Julia Fedeski: Doing it for the girls
By Darren Lum
A thunderous ovation from the standing fans in the 700-seat arena was an exclamation point to an amazing experience for former Red Hawk Julia Fedeski, who played in the Dream Gap Tour a few weeks ago.
Fedeski was among the best women hockey players in the world, showcasing their skills to kick off the Dream Gap Tour, presented by the Professional Women’s Hockey Players Association on Sept. 21 at the Westwood Arena in Etobicoke.
The weekend of four games was part of a series of mini-tournaments that will be held throughout North America this year. Upcoming stops will be in New Hampshire and Chicago.
Last year, the Canadian Women’s Hockey League ended after 12 years.
The best players from the defunct CWHL, and the other women’s league, the National Women’s Hockey League chose to participate on the tour as a unified effort to promote women’s hockey with the goal to form a single viable professional women’s hockey league for North America.
Although Fedeski’s team lost the opening game to kick off the tour 4-3, the event was a win for everyone. From the smiling fans of all ages, the appreciative players and the corporate sponsors, there was a definite sunny feeling matched by the weather outside.
The list of players in Toronto that weekend included national women’s team members and Olympic champions Rebecca Johnston, Brianne Jenner, Natalie Spooner and Hilary Knight.
Fedeski was born in 1996 and is among the younger players on this tour. She wasn’t sure about her participation in the other scheduled tour dates due to work, but practices regularly.
Growing up, Fedeski said, Cassie Campbell and Haley Wickenheiser were and remain her idols.
To think she could be included with this group some day and to inspire others is humbling.
“It’s pretty incredible, to be honest. I would have never expected this growing up. Obviously the dream is to make the Olympics. It’s hard. Obviously, it’s the hardest thing to do,” she said.
She’s had a series of achievements, from playing with the boys, as part of the Highland Storm, two years with the Toronto Aeros playing midget and junior, four years at the University of New Hampshire to her rookie year with the Toronto Furies of the CWHL.
She’s just happy to still be playing hockey and is proud of being part of this effort.
Fedeski said this is all about giving the next generation of girls hope for something to play for besides the Olympics.
Scores will be kept, but at the end of each mini-tournament the winners are all the players and those they inspire.
“We’re not playing in a league. So, what we’re doing is going across North America to showcase the talent, but there’s no winner at the end of it. We’re all going for one goal,” she said, referring to the promotion of the women’s game.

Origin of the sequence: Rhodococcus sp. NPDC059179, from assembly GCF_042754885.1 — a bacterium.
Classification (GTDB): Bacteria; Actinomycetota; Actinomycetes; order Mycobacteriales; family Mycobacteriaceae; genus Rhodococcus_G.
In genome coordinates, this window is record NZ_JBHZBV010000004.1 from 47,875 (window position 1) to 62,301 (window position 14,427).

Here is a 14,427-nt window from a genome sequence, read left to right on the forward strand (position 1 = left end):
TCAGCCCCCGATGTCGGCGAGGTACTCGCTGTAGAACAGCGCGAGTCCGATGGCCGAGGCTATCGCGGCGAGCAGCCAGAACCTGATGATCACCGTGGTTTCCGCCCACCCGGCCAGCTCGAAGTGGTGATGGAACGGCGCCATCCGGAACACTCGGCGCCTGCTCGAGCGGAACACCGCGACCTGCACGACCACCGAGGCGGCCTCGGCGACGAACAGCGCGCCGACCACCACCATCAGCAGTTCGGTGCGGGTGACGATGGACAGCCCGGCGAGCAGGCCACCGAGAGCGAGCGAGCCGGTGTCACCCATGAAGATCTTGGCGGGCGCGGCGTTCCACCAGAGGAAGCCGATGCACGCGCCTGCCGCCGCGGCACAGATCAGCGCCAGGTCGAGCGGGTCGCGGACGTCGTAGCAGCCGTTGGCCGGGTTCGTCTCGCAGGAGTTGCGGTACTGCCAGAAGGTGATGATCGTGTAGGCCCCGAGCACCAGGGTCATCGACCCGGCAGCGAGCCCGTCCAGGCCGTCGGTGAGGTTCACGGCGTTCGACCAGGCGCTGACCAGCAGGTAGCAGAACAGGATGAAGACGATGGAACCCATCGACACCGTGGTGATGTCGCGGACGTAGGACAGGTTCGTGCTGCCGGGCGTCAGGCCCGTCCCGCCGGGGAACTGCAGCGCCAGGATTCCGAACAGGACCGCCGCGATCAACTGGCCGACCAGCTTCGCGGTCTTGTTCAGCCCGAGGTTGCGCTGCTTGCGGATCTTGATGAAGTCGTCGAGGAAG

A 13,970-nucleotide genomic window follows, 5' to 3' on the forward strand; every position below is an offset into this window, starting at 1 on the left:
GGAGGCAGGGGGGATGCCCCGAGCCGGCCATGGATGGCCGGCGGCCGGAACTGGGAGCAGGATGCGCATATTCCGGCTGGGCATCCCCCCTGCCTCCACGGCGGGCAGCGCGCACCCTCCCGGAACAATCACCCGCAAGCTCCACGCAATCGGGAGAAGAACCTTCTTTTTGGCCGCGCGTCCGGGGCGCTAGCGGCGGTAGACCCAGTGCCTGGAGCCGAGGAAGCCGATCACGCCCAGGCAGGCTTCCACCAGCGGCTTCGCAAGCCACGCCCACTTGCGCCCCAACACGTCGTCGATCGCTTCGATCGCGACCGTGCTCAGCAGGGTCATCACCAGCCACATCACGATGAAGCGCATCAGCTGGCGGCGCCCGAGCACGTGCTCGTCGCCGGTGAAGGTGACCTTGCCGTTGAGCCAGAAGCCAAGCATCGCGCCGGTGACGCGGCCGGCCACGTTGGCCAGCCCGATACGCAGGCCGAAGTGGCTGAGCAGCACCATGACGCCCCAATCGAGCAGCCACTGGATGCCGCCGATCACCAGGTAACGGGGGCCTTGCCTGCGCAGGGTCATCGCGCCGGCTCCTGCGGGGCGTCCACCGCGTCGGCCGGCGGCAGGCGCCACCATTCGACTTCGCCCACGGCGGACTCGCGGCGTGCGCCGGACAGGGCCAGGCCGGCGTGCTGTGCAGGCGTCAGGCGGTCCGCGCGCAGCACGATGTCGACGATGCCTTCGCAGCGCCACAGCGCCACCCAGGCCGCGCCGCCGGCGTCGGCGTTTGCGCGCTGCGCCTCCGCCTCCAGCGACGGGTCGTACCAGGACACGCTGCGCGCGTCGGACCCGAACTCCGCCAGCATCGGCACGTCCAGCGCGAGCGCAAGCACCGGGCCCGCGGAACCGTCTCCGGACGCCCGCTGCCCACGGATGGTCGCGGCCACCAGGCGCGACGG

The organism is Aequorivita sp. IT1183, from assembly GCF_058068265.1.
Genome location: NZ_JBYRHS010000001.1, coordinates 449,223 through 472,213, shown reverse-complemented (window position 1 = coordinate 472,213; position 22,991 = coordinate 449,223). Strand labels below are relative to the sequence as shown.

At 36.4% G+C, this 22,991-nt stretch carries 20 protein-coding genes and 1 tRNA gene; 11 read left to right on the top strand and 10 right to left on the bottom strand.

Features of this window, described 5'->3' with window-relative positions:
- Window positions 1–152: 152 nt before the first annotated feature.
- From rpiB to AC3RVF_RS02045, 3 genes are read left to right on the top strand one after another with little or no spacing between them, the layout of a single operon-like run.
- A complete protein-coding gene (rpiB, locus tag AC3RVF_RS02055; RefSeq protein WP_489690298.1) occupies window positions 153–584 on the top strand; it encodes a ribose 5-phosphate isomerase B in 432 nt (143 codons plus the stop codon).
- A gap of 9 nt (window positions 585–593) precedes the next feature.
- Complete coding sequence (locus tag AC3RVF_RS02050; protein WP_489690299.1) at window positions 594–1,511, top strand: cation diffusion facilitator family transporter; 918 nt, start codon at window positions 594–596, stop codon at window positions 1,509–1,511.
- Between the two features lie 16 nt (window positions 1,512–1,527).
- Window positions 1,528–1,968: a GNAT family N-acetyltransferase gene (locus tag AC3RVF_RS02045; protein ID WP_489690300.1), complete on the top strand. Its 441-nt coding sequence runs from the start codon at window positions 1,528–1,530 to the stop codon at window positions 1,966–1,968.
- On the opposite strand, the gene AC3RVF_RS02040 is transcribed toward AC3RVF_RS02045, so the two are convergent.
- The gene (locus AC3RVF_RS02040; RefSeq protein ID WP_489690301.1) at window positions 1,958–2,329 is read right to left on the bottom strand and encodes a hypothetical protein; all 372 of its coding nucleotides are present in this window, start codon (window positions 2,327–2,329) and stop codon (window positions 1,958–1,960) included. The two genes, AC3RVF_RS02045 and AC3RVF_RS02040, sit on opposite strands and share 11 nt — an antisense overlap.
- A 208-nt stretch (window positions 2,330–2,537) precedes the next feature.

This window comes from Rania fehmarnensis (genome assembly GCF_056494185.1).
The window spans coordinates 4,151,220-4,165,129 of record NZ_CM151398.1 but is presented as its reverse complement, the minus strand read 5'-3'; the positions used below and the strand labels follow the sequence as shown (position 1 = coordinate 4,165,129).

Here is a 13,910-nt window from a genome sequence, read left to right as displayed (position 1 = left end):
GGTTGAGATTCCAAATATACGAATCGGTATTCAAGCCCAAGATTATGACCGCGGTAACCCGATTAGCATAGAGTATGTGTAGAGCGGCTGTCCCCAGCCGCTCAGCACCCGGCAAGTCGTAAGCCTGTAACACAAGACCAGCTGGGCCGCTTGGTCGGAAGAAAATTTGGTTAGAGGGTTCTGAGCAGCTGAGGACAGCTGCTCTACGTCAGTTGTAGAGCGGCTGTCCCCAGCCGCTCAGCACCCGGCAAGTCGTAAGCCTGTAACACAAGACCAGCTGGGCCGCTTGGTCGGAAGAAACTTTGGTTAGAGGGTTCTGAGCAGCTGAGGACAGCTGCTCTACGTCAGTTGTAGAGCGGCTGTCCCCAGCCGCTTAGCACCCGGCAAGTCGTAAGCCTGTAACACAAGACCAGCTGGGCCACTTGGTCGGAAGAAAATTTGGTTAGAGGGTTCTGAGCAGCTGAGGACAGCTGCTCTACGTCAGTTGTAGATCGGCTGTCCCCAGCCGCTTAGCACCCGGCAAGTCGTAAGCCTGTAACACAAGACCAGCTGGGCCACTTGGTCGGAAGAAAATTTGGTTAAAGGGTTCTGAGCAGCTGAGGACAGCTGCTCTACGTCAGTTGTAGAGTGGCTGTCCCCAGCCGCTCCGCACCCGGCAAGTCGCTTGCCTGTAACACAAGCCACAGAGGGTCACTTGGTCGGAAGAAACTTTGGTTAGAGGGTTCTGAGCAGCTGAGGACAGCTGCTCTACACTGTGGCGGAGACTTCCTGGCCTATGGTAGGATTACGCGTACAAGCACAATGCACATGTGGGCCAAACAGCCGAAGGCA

Not one to forget her roots, she said the influence of the McRae family helped ignite her passion for the game.
It helps to have former NHLer Basil McRae provide pointers growing up on Boshkung Lake, but she counts his daughter Abbey, who played for St. Lawrence University’s division one women’s hockey team, as not only her best friend, but was a role model.
“That’s where I learned to love hockey. Like, I would say Abbey is one of my biggest role models. She pushed me to play ... yeah, they definitely had a huge impact on my playing career,” she said.
Her message to other girls who want to play hockey is simple: Just keep going.
Girls don’t have to be afraid to play with the boys, if that’s the only option. Keep the dream alive and play, she said. It doesn ’t matter if your friends are doing it or not.
In fact, she remains friends with the boys she played novice hockey with.
“We can play with the boys. It’s just a matter of not giving up,” she said.
Hockey is a given, growing up in the Highlands.
“Growing up in Haliburton when I was younger it was the thing you do,” she said.
Fedeski has always had her family’s support.
Sitting among fans in the stands were father John Fedeski and mother Michele Bromley, who said they don’t miss a game and on Saturday they were in the stands, watching with pride.
“She’s worked hard. It’s an honour for her to be here. There are a lot of fantastic women hockey players ... the best in the world. It’s an honour,” Bromley said.
“Julia was always a really nice, smooth skater. Even when she was four years old. Bill Hicks, our friend, taught her in day care. They used to look after her once in awhile,” he said, referring to skating on Boshkung Lake. “She was always a smooth skater. That really encouraged her to play hockey because it was natural.”
She’s faced her share of challenges during her hockey playing.
Fedeski’s mother said they kept her focused and aware that in sports, like life, there is always challenge.
“Nothing’s easy, so how badly do you want it and things are not going to go your way. In sports. Business. Friends. Everything. It’s resilience. If you don’t have a bit of that then you’re in trouble,” she said.
Fedeski was surprised with the ceremonial puck drop to start the tour.
It included hockey luminaries Hockey Night in Canada’s Don Cherry and Ron MacLean, who was part of a group of guests such as Hockey Hall of Famer and PWHPA operations consultant Jayna Hefford and Hockeyville’s Tara Slone.
It was great for the event to have them, she said.
“I didn’t know they were going to be there so to see those guys is ... I mean Don Cherry is one of the greats, right? They’re leaders. They’re big followers. To see them, Don Cherry, it’s really big for us. It’s a really big step in the right direction,” she said.
See www.pwhpa.com for more information.